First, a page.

Pictured above: Barth O'Leary (centre) pictured at his 100th birthday celebrations at Mount Carmel Hospital in Clonakilty with his niece Elma ó Maolalaí and nephew James O'Leary.
On Friday, January 29, Clonakilty native Barth O’Leary celebrated reaching his 100th birthday with over 60 family and friends in Mount Carmel Community Hospital, Clonakilty. An uncle, granduncle and a great-granduncle, as well a much-loved neighbour and friend, Barth is a well-travelled man who has witnessed great changes over his long lifetime.
Born to a family of eight children (two girls and six boys) in Kilbree, Clonakilty in 1916, Barth was known as a very strong young man and was a great addition to the Kilbree Tug-o-War team. He worked on local farms in his youth but was always keen to travel and see the world; when he had enough money saved, he headed to London where his brothers, Michael and Drewy, met him.
At his recent birthday party, Barth’s nephews from London, Chris and John, shared their memories of Barth arriving on his bicycle every Saturday with big bags of the very best sweets, before taking them to Speaker’s Corner in Hyde Park to hear the debates of the day. The trio were all redheads (at that time) so people always assumed they were Barth’s children.
In London, Barth worked as a ‘brickie’ in the waterworks and on the railways. He was also very involved in the Catholic Church in Stockwell – taking up the collections every Sunday and acting as an unofficial bouncer at Church dances when required. Barth loved to dance and was in great demand due to his good looks!
Barth spent 30 years in London before striking off for New York City in search of a new adventure. He made his home in the Bronx but cycled into Manhattan daily, where he worked as a concierge in a residential block. Barth had a large circle of friends in New York, again many of whom he met through the Church, but he also maintained strong family relationships and friendships in Kilbree where he returned for his holidays.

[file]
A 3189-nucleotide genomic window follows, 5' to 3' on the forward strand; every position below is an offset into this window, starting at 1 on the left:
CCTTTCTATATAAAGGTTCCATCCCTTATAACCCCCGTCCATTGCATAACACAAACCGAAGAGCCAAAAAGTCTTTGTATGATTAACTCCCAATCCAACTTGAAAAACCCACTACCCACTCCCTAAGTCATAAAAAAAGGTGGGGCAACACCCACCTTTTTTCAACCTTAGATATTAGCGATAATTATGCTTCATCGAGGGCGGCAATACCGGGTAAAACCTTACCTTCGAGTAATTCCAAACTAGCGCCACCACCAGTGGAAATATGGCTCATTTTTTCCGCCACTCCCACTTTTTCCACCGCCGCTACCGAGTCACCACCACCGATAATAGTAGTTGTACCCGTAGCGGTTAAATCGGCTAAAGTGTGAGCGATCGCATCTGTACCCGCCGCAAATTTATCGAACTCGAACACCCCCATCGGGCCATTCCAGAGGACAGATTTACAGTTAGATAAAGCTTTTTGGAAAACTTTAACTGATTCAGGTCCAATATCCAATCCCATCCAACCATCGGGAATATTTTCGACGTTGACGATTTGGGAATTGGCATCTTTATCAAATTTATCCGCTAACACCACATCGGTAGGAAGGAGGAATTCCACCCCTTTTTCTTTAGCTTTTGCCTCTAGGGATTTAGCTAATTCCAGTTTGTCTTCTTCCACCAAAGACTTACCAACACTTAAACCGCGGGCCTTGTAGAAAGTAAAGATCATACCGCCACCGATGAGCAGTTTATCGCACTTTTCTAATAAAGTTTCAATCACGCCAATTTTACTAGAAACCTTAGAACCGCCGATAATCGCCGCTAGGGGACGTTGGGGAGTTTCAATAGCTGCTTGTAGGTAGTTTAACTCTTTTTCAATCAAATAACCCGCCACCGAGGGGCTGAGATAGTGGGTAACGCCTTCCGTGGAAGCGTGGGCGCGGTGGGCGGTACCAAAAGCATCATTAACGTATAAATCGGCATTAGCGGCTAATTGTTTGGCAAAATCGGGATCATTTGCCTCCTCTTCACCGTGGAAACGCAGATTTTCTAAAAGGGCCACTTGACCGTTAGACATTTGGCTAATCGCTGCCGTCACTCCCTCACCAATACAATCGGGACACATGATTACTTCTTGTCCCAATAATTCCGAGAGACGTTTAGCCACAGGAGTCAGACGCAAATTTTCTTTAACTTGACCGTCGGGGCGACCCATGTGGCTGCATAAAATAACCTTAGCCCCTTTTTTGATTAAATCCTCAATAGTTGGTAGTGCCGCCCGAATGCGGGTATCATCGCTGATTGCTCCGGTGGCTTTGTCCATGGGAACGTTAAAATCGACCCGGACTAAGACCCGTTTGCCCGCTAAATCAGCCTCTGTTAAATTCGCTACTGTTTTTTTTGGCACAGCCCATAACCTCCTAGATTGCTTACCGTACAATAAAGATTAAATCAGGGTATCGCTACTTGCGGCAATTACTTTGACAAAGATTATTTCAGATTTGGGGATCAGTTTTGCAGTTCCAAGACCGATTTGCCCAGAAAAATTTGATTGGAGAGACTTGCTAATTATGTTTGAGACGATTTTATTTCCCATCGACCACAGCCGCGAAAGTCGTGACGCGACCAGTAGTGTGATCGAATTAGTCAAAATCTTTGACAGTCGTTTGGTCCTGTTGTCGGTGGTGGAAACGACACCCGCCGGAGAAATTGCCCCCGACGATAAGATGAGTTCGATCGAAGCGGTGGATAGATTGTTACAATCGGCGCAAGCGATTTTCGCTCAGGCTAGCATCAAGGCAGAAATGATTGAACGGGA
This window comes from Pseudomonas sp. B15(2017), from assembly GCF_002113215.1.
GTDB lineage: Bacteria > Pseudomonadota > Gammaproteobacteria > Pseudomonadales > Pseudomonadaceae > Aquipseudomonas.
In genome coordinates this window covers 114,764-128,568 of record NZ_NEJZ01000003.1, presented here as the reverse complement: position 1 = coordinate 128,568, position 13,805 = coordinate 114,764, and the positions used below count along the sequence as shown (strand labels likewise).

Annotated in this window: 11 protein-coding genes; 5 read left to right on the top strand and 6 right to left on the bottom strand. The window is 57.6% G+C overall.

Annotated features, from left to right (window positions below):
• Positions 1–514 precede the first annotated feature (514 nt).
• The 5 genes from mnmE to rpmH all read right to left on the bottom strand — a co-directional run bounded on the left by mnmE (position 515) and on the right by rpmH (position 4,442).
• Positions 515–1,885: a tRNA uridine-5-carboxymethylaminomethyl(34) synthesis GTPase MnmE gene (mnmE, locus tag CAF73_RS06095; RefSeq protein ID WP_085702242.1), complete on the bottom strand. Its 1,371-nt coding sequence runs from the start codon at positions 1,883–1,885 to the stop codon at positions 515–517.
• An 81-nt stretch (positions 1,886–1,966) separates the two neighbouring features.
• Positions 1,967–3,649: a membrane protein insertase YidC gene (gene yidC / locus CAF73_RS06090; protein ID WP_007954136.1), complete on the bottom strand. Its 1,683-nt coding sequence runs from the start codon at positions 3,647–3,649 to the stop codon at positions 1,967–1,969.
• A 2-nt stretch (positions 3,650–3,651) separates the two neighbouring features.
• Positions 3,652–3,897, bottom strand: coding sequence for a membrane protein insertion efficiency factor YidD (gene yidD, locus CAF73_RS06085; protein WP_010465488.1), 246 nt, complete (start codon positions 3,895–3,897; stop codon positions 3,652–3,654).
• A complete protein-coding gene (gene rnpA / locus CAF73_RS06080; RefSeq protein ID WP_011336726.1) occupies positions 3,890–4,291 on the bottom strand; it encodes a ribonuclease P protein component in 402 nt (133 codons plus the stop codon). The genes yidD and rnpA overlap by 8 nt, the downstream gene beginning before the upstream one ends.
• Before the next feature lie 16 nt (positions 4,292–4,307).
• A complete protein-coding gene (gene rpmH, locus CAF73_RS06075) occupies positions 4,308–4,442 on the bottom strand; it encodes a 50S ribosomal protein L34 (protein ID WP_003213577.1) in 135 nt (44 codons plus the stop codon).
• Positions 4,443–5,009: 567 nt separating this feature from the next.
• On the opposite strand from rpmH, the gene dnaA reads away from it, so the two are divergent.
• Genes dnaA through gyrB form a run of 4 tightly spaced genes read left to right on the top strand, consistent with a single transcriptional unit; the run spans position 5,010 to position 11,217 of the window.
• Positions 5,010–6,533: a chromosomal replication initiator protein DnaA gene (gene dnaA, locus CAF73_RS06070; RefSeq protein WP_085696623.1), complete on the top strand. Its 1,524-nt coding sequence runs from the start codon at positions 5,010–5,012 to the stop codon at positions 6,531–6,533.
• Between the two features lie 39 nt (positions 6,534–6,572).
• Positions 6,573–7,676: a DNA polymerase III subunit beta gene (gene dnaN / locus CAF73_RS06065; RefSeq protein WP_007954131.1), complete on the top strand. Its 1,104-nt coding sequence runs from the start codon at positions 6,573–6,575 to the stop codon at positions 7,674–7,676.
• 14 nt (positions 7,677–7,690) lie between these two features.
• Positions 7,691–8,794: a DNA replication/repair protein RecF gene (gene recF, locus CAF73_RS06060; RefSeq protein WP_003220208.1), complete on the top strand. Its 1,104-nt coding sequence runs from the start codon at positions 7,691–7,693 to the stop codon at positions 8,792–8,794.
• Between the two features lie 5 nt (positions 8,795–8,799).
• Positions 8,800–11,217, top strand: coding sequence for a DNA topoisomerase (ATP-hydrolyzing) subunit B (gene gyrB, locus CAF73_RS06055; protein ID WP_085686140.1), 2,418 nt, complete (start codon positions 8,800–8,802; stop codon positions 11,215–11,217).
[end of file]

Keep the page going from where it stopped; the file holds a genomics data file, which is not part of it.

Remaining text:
Every year, Andy O’Leary, Vincent Beechinor and Tadgh Hurley travelled to Shannon Airport with Barth on his return journey to the US, a trip that they referred to as their “annual excursion”. On the morning of the excursion Barth always invited them into his house in Kilbree where he had tea made. The guests were then encouraged to eat all the perishables in the house, as Barth didn’t like to waste anything. The three men could be faced with three eggs or more and refusing them was not an option. Barth loved his eggs and ate up to two dozen a week until very recently. A fluent French speaker, a language he’d studied in New York, Barth always said ‘un oeuf’ was never enough.
Barth retired to Kilbree at the grand age of 88 and was warmly welcomed back by his neighbours. He took up blackberry picking with a passion; making his own jam and sometimes even his own wine, products that were in high demand in the locality. Barth never allowed age to limit him. One day he wasn’t at home when relatives called so a search party set out; Barth was discovered up a ladder in the middle of a great growth of blackberry-filled-briars. He had two buckets attached to a necktie across his shoulders and was happily picking juicy berries.
Barth became a daily mass-goer in retirement; in his youth he sang in the choir in Bealad and he loved to attend Mass there in his later years. He also liked to play the violin and regularly invited his fellow nonagenarians, John Crowley, Tim Joe Collins and Tommy O’Donovan to play music at his house in Kilbree.
Barth has experienced some of the most important events of the last century – the War of Independence, the Second World War and even the Cold War in the US – a fact that was recognised when he received special messages from both President Higgins and Queen Elizabeth on the occasion of his birthday. Barth is now enjoying his twilight years in the comfort and care of Mount Carmel in Clonakilty.